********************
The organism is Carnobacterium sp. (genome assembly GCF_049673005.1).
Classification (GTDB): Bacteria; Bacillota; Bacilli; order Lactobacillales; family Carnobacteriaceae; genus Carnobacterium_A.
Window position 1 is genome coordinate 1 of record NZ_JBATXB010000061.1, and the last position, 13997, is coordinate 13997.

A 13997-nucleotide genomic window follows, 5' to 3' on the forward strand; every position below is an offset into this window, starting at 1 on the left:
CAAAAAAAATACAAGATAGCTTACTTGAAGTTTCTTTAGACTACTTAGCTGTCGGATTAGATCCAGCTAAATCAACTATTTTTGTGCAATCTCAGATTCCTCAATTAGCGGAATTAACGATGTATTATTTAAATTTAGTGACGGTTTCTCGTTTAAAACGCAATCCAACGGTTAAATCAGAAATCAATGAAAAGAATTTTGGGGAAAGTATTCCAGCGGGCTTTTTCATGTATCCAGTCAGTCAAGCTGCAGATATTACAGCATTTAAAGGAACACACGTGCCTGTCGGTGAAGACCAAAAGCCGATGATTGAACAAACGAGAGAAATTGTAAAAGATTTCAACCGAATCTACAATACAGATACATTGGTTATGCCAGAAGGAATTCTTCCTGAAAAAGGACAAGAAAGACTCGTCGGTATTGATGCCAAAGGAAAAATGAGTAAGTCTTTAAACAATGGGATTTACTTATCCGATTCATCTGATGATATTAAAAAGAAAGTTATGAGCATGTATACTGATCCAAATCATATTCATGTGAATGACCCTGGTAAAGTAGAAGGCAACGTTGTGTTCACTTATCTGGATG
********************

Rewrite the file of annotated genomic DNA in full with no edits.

The organism is Carnobacterium sp. (genome assembly GCF_049673005.1).
Classification (GTDB): Bacteria; Bacillota; Bacilli; order Lactobacillales; family Carnobacteriaceae; genus Carnobacterium_A.
Window position 1 is genome coordinate 1 of record NZ_JBATXB010000061.1, and the last position, 13997, is coordinate 13997.

A 13997-nucleotide genomic window follows, 5' to 3' on the forward strand; every position below is an offset into this window, starting at 1 on the left:
CAAAAAAAATACAAGATAGCTTACTTGAAGTTTCTTTAGACTACTTAGCTGTCGGATTAGATCCAGCTAAATCAACTATTTTTGTGCAATCTCAGATTCCTCAATTAGCGGAATTAACGATGTATTATTTAAATTTAGTGACGGTTTCTCGTTTAAAACGCAATCCAACGGTTAAATCAGAAATCAATGAAAAGAATTTTGGGGAAAGTATTCCAGCGGGCTTTTTCATGTATCCAGTCAGTCAAGCTGCAGATATTACAGCATTTAAAGGAACACACGTGCCTGTCGGTGAAGACCAAAAGCCGATGATTGAACAAACGAGAGAAATTGTAAAAGATTTCAACCGAATCTACAATACAGATACATTGGTTATGCCAGAAGGAATTCTTCCTGAAAAAGGACAAGAAAGACTCGTCGGTATTGATGCCAAAGGAAAAATGAGTAAGTCTTTAAACAATGGGATTTACTTATCCGATTCATCTGATGATATTAAAAAGAAAGTTATGAGCATGTATACTGATCCAAATCATATTCATGTGAATGACCCTGGTAAAGTAGAAGGCAACGTTGTGTTCACTTATCTGGATG